No matter the spelling, this is a Middle Eastern soft cheese with a creamy texture. It's typically served with olive oil and fresh herbs mixed in.

1 quart fresh yogurt
1/2 teaspoon good quality salt (at the very least, use unrefined sea salt; unrefined rock salt is less polluted, and pink Himalaya salt gives you the benefit of containing all minerals and trace elements found in human blood)
extra-virgin olive oil to taste (start off with about a tablespoon, then add as needed)

Mix the yogurt with salt, then pour into a cheesecloth-lined colander. Leave for an hour or so, then hang the cheesecloth from a hook so the yogurt loses more whey. After 12-24 hours, it'll have the consistency of a creamy cheese. Add olive oil and herbs of your choice. Or form into small balls and store in jars fully covered in olive oil. When stored that way, it'll keep for weeks at room temperature.

Wednesday, July 21, 2010

Making Cheese - The Basics

Cheese came about for the very same reason jams were made: to increase a product's lifespan. Milk, especially without refrigeration, will spoil within days. There is nothing daunting about making cheese; it's no more difficult than making jam or cooking a square meal. The one virtue you need for making cheese is patience. Pretty much everything else allows for tweaking and compromising.

It's a myth that you need a "proper dairy" set-up in order to make cheese. I've been making it for years, and only yesterday I finally ordered a cheese press. You can make a lot of different cheeses by using what you have readily in your kitchen, some cheesecloth (Bed, Bath, and Beyond have a decent quality one, though the cheap ones from the Evil Empire will do in an emergency), plus a good-quality thermometer that ranges from about 75-200 F. Once you go beyond the most simple recipes, you'll need rennet, and perhaps some cultures. More about that later.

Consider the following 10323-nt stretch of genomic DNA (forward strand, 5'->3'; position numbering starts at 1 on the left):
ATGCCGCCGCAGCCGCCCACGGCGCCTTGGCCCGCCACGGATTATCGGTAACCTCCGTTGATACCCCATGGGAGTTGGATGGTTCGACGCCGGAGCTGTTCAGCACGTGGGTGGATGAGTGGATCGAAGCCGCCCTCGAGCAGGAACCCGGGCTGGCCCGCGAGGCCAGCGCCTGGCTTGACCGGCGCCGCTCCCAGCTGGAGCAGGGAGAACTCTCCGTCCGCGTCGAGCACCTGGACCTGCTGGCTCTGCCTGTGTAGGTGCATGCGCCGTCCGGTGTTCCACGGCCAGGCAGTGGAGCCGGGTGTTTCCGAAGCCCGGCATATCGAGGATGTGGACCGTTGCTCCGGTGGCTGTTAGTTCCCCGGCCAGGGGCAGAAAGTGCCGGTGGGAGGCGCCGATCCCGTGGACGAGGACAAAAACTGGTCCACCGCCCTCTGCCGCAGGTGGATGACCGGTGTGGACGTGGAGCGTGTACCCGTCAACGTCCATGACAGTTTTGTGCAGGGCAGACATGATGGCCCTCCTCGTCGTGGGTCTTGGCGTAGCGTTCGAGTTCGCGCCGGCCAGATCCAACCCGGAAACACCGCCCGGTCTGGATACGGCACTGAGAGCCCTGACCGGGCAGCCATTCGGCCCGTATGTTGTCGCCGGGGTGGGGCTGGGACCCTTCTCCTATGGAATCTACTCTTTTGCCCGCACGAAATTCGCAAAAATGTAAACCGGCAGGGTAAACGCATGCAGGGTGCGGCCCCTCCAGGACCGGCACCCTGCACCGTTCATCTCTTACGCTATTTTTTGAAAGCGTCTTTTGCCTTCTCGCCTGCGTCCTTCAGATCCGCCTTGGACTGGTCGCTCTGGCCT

The most important aspect about cheesemaking is a clean kitchen, with absolutely no traces of washing-up liquid or any other chemical cleaners. Rinse your pot after you wash it thoroughly to ensure there are no traces. Rinse your ladle if you use one. Boil your cheesecloth before use.

Let's start with the simplest of all: paneer, also known as queso blanco.

In a large pot, slowly heat a gallon of store-bought milk to 180/190F. This is where patience comes in. If you heat it over high heat, the bottom of the pan will scorch, and your cheese will have a slightly or worse burnt flavour. When the milk reaches about 180F, turn it off, then add a quarter cup of apple cider vinegar. You can use any vinegar really, and even lemon juice, but I'm a snob and like apple cider vinegar. In most cases, a quarter cup is enough. Stir the milk to mix the vinegar in well, and you should see curds forming pretty instantly. If you don't, add another glug of vinegar (about a sip's worth), and that should definitely do it. As soon as the milk curdles, move it from the hot stove. Let sit for five to ten minutes. Meantime, line a colander with cheesecloth, then pour the contents of the pot (which now is whey and curds) into it. Be careful about splashing; the stuff is hot. Once you've transferred it all into the cheesecloth, take the four corners of the cloth and knot them together. Then hang either over a pot or above the sink, making sure the cloth doesn't touch the bottom. Let drain for 8-12 hours. You now have a non-melting cheese that takes on pretty much any taste, sort of like tofu. Cut into cubes and add to curry, or add to your favourite Mexican dish.